Varieties of English Accents

You should be aware that there are many English accents.  England has, at least, 40 and the US has regional accents with subaccents and has, at least, that many as well.  There are Australian accents, South African accents, and accents all over the English speaking world.

Listeners respond to those accents  Some have higher status than others. Some accents are associated with regions that are economically disadvantage, some are associated with being educated, some seem “stuck up,” some “cool,” and most of the judgements are made almost instantly at an unconscious level.

It would be nice if it could all be laid out in a spreadsheet, and use it to decide which one is optimal, but an accent that might seem stuffy to one person might seem familiar to another.  A “cool” accent might sound childish in the wrong context. Native speakers are adapt at subtly shifting their accents and word usage in different social situations, changing formality, jargon, and even the sounds and rhythm of their speech.  

For instance, in the US speaker with Southern accents (of which there are many) are often considered less intelligent. This assessment is instant and subconscious. Many people from the South have learned to lose their Southern accent and adopt an accent closer to what is called, General American English, an accent that doesn’t really exist, but is a group of accents that are so similar they are for a non expert to tell apart.  They are spoken by educated people and in many urban areas, especially on the West Coast. These are the accents that are used as default in movies, television shows, radio, and other media. Since they are associated with educated, economically better off, or famous people, they confer some status.

I have friends from the South whom I had no idea had Southern accents until we went out for a few drinks and they let down their guard. They had adopted the higher status General American English accent. It is likely that when they go back home to their families and the people with whom they grew up, they will prefer the accent that is used in that area. It sends an unconscious signal “you’re one of us” and were they to use General American English it is likely that they would be perceived as rejecting where the they came from.  They might be perceived as being “snooty” and “too good for their own kind.” [i] In other words, an accent can identify you as a member of an in-group.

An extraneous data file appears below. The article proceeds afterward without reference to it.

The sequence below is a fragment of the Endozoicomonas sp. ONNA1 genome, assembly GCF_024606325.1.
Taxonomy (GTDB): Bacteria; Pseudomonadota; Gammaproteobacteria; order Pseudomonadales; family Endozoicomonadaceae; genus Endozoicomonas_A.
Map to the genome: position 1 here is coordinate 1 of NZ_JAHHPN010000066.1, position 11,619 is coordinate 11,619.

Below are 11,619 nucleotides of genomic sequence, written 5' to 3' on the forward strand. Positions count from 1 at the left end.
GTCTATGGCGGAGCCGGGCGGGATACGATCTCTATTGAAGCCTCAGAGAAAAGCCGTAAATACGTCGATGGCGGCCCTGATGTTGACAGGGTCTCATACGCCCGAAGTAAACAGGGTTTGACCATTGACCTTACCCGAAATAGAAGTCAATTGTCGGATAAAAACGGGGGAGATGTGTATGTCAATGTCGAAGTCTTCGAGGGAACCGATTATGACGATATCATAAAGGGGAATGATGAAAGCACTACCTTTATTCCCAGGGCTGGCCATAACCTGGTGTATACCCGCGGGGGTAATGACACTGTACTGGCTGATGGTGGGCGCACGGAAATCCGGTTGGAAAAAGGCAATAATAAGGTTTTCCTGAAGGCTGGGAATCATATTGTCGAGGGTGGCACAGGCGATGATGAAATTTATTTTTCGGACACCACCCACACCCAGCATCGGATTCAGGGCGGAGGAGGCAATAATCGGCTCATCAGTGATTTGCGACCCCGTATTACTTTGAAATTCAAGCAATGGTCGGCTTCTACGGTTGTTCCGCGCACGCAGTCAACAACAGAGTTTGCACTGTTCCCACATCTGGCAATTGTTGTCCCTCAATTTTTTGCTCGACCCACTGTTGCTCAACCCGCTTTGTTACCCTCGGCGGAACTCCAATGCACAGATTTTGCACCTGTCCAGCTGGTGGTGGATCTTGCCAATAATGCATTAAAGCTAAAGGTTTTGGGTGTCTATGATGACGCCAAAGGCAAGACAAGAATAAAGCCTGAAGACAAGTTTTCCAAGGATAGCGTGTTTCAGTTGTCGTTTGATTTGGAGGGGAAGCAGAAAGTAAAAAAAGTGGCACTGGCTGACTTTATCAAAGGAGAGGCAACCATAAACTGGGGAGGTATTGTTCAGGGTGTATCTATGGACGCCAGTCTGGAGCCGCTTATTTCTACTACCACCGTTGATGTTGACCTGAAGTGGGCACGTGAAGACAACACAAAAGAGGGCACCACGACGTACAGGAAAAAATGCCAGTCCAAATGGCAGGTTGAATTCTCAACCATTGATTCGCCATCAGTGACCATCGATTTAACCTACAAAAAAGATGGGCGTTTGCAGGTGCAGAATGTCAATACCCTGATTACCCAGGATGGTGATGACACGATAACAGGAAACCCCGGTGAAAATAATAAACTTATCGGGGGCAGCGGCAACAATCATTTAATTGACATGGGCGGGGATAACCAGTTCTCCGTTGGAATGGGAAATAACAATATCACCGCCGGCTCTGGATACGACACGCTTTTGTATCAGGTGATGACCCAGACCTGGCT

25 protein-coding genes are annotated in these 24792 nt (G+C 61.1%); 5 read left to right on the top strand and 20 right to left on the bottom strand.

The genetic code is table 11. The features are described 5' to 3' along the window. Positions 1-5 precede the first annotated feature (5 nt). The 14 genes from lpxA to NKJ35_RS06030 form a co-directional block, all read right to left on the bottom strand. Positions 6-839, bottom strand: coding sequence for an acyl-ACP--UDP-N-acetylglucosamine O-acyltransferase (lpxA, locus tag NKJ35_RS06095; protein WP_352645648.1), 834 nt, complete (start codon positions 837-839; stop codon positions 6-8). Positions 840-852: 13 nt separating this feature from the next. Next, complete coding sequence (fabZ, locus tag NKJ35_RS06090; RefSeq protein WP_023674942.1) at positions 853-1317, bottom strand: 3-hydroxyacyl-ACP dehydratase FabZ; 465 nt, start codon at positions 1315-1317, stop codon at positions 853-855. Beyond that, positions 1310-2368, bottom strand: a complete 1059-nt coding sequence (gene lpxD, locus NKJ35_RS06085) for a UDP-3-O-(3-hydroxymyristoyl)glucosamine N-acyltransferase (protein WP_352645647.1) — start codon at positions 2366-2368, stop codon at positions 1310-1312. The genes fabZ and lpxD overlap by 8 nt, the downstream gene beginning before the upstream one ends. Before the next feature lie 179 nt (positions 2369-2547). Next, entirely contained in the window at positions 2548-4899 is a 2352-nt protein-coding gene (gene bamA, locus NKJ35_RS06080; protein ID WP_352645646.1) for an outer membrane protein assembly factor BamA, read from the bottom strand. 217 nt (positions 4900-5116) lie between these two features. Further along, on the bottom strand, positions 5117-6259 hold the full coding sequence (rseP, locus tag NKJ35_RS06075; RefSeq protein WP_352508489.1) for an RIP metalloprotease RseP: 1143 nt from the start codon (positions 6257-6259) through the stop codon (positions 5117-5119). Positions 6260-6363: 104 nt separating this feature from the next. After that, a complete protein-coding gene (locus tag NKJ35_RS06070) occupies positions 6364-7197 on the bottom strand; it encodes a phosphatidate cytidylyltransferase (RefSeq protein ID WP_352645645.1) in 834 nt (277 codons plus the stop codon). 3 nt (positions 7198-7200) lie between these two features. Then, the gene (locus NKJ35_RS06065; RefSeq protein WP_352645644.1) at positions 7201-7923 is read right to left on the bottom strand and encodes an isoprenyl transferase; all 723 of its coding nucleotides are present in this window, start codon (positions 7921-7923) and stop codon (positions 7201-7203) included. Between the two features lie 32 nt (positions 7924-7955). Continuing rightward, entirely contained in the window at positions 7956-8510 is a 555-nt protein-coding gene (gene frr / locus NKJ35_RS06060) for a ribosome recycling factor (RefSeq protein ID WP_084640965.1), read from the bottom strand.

So, when you are trying to learn to have an American English accent, which accent should you choose?  How can you choose it?

I am going to make it simple. I am going to teach you my dialect and accent.

I have an accent that is California English. It is similar to General American English with a few minor differences. Even more specifically, I grew up in different places in California, but mostly in Northern California and I have lived in Northern California most of my life so, to the extent that there is such a thing, I have a Northern California Accent.  (Even within a seemingly similar geography, there are slang expressions used by Northern California youth that are looked on with contempt by Southern California youth.)

Throughout my life, I have often been surprised when after a short conversation about nothing important, the weather, for instance, people remark, “you are, obviously, very intelligent.” I would be baffled how they came to that conclusion.  As I learned about language and linguistics, I realized that my particular dialect was one that gives that impression.